lundi 27 septembre 2010

Interview with Khavn de la Cruz - in english (2010)

Khavn de la Cruz is a very outspoken, experimental film maker with an unstoppable desire to explore and cross boundaries. Considered as the father of Philippine digital filmmaking, he is the most productive film maker in the Philippines and probably also far beyond. He has made 28 features and more than a 100 short films, most of which have received prizes, given retrospectives, and presented in international film festivals. Among his films, one can quote Squatterpunk, The Family That Eats Soil, Vampire of Quezon City and Son of God. He explains his art and motivation in this interview.

When did you first encounter cinema ? What films did you watch when you were young ?

I remember watching Victory (a John Houston film) with my dad. It’s a football war film. Stallone and Pele versus Nazis. Also some Disney flick in a cinema that is now a church. I also grew up renting Betamax and VHS tapes at our neighborhood video stores. I watched a lot of B-movies.

Did you go to a cinema school or are you an autodidact ?

My first course was Computer Science. Then, I shifted to Development Studies aka Third World Economics, then I shifted to Interdisciplinary Studies, majoring in Literature and Film. Officially, I had two film subjects: film production and screenwriting. I made two short films in my last year of college. Both are gone, thanks to overdubbing. After college, I just kept making films.

You only shot in DV. Is this only an economic choice or is there an aesthetic choice ? Do you refuse to shoot in 16mm or 35mm ?

It's both. It’s cheaper, sure, but i also think format is secondary. As for refusing to shoot in certain formats, not really. It's not the gun, it's the shooter. I made a short film in 16mm in 1997/1998, called Amen, A Brown Comedy.

What is the concept of "this is not a film" ? Your work doesn't seem "films" to you ?

What is film? That is the question. Taken literally, yes, it's not a film because digital is not film. Conceptually, the idea of “this is not a film” is a variation of Magritte's surrealist joke. It also borrows from the Dogme95's Vow of Chastity — the 10th vow to be precise : The director must not be credited. Interestingly, two other people share the same perspective. Spike Lee considers his cast and crew as filmmakers, negating the belief that only the director is the filmmaker. Then, there's St. Francis of Assisi who says we are all instruments, channels, messengers. Our works are not ours. Amen.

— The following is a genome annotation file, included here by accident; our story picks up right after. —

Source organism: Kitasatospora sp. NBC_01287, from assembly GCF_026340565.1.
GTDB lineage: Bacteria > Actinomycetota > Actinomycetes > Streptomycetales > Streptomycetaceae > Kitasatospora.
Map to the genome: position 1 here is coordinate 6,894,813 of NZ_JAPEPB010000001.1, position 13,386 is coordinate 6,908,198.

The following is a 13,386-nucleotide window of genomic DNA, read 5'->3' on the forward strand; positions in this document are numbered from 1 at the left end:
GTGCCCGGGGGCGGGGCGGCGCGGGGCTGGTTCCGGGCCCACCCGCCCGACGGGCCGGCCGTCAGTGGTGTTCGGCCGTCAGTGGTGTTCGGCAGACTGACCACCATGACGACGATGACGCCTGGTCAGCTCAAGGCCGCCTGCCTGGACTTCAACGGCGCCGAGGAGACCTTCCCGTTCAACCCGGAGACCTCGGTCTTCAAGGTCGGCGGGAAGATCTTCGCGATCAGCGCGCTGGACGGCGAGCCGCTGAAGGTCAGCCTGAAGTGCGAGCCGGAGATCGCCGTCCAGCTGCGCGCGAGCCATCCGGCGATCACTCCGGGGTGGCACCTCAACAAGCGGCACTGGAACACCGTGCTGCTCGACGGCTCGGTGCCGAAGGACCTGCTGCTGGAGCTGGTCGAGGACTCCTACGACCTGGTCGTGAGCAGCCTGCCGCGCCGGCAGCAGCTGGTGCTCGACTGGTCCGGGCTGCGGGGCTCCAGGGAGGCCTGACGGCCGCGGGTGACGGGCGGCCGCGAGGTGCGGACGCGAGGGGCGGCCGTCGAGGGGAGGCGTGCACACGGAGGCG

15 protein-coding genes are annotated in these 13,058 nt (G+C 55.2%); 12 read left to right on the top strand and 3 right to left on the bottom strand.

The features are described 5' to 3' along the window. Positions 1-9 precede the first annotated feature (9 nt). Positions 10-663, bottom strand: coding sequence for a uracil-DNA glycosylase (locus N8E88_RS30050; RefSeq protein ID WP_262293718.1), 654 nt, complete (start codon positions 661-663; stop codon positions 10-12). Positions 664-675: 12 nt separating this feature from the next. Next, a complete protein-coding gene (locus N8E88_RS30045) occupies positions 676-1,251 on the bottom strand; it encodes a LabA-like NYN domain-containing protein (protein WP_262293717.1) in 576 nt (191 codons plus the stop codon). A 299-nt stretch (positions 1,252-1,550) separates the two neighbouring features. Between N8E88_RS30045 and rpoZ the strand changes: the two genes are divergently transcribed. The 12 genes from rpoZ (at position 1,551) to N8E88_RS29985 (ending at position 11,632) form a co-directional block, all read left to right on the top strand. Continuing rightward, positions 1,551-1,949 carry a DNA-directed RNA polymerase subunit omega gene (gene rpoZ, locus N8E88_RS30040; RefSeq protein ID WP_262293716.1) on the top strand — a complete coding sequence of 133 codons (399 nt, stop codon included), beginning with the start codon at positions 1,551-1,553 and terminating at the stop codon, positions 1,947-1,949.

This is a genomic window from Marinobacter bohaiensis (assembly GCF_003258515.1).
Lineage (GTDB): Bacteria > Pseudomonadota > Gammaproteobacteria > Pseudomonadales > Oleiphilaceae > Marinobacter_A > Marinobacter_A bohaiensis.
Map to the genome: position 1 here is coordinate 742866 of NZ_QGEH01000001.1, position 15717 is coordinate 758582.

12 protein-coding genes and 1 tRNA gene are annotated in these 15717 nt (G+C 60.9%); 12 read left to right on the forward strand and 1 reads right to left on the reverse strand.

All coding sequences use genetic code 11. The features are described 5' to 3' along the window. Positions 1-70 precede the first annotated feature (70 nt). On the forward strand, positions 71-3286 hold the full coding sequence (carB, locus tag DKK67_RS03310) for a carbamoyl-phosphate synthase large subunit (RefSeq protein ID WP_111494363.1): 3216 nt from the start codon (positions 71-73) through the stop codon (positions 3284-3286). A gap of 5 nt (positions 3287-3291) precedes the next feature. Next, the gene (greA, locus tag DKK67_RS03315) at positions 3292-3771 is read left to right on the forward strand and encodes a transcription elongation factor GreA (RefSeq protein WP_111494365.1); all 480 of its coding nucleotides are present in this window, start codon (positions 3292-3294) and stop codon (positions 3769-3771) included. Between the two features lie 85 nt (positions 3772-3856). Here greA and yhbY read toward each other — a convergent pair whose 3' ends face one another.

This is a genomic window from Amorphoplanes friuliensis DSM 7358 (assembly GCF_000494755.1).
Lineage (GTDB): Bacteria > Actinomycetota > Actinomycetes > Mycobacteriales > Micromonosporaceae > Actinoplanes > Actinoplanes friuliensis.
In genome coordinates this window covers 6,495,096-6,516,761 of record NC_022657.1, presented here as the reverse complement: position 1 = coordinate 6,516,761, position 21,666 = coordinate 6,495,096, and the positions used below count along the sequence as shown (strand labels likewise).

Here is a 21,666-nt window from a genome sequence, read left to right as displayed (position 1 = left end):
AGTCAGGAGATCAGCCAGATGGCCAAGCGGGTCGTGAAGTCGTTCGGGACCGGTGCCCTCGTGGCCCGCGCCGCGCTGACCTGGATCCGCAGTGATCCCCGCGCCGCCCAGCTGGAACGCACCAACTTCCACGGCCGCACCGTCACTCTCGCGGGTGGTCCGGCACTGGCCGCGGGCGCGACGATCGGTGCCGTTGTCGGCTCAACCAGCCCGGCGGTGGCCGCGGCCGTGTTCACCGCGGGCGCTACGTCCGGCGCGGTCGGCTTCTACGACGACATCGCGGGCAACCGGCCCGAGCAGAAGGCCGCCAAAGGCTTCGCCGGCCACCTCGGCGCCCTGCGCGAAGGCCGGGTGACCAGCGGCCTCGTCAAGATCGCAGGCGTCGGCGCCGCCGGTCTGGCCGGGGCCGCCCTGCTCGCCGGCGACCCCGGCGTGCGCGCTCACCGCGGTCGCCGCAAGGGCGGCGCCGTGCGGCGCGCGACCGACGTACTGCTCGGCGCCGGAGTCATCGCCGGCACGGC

The themes of violence and religion are present in the films I watched. Are you fascinated with violence and religion ?

It's inevitable. It's in the recipe, it's something in the water, definitely : being raised in a Catholic country, studying in a Jesuit school. It’s a violent world where religion waits in ambush on every corner. I see this. I film this.

Is this difficult to broacast your film in Philippines as an independent filmmaker ? What is the reaction of the audience ?

Yes, it's not easy. TV channels show films that they produced. Hollywood has taken over cinemas. Every now and then, some of my films are aired on TV. When I'm not too lazy or tired, I show my films in bars, cinema, galleries. Audience reaction varies — just like in any film, but maybe a little more extreme. Some people dig it to death. Some people don’t get it. Some people don’t care. It depends on the film.

Can we find your films on DVD ?

Some of them are in Amazon. 28 are now available in

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